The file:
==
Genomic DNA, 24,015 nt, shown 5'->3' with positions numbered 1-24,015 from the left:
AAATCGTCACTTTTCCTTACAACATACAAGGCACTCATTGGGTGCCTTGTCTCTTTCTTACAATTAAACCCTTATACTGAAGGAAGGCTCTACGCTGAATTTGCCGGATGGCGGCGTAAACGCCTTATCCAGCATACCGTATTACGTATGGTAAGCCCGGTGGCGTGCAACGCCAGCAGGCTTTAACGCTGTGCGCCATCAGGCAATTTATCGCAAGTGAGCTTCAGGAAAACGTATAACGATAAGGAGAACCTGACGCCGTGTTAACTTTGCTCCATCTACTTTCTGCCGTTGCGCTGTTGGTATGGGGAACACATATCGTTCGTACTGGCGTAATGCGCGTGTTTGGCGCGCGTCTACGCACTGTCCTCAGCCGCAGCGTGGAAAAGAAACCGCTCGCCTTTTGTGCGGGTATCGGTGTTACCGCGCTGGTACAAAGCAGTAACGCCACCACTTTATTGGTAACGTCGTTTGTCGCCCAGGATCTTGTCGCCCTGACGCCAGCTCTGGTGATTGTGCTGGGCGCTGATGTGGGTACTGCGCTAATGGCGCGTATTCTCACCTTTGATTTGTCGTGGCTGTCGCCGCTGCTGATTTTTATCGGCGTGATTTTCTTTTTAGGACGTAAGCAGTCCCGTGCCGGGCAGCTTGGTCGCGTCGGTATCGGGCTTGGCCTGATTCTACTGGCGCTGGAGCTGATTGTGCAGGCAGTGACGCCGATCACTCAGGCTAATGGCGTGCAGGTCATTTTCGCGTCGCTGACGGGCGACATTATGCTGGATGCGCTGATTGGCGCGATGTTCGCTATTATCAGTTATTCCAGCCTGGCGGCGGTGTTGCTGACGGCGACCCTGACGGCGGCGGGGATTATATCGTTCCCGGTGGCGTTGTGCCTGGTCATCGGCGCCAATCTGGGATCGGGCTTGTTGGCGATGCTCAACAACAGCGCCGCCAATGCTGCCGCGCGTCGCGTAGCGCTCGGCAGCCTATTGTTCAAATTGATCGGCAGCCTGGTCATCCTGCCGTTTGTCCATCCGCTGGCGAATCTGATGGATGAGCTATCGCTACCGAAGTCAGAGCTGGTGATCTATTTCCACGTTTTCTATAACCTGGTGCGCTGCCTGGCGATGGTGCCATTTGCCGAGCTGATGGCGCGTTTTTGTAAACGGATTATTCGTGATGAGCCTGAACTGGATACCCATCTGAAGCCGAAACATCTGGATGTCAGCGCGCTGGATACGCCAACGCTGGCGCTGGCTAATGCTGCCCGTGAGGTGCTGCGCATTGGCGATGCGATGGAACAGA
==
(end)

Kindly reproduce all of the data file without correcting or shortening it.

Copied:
Genomic DNA, 24,015 nt, shown 5'->3' with positions numbered 1-24,015 from the left:
AAATCGTCACTTTTCCTTACAACATACAAGGCACTCATTGGGTGCCTTGTCTCTTTCTTACAATTAAACCCTTATACTGAAGGAAGGCTCTACGCTGAATTTGCCGGATGGCGGCGTAAACGCCTTATCCAGCATACCGTATTACGTATGGTAAGCCCGGTGGCGTGCAACGCCAGCAGGCTTTAACGCTGTGCGCCATCAGGCAATTTATCGCAAGTGAGCTTCAGGAAAACGTATAACGATAAGGAGAACCTGACGCCGTGTTAACTTTGCTCCATCTACTTTCTGCCGTTGCGCTGTTGGTATGGGGAACACATATCGTTCGTACTGGCGTAATGCGCGTGTTTGGCGCGCGTCTACGCACTGTCCTCAGCCGCAGCGTGGAAAAGAAACCGCTCGCCTTTTGTGCGGGTATCGGTGTTACCGCGCTGGTACAAAGCAGTAACGCCACCACTTTATTGGTAACGTCGTTTGTCGCCCAGGATCTTGTCGCCCTGACGCCAGCTCTGGTGATTGTGCTGGGCGCTGATGTGGGTACTGCGCTAATGGCGCGTATTCTCACCTTTGATTTGTCGTGGCTGTCGCCGCTGCTGATTTTTATCGGCGTGATTTTCTTTTTAGGACGTAAGCAGTCCCGTGCCGGGCAGCTTGGTCGCGTCGGTATCGGGCTTGGCCTGATTCTACTGGCGCTGGAGCTGATTGTGCAGGCAGTGACGCCGATCACTCAGGCTAATGGCGTGCAGGTCATTTTCGCGTCGCTGACGGGCGACATTATGCTGGATGCGCTGATTGGCGCGATGTTCGCTATTATCAGTTATTCCAGCCTGGCGGCGGTGTTGCTGACGGCGACCCTGACGGCGGCGGGGATTATATCGTTCCCGGTGGCGTTGTGCCTGGTCATCGGCGCCAATCTGGGATCGGGCTTGTTGGCGATGCTCAACAACAGCGCCGCCAATGCTGCCGCGCGTCGCGTAGCGCTCGGCAGCCTATTGTTCAAATTGATCGGCAGCCTGGTCATCCTGCCGTTTGTCCATCCGCTGGCGAATCTGATGGATGAGCTATCGCTACCGAAGTCAGAGCTGGTGATCTATTTCCACGTTTTCTATAACCTGGTGCGCTGCCTGGCGATGGTGCCATTTGCCGAGCTGATGGCGCGTTTTTGTAAACGGATTATTCGTGATGAGCCTGAACTGGATACCCATCTGAAGCCGAAACATCTGGATGTCAGCGCGCTGGATACGCCAACGCTGGCGCTGGCTAATGCTGCCCGTGAGGTGCTGCGCATTGGCGATGCGATGGAACAGA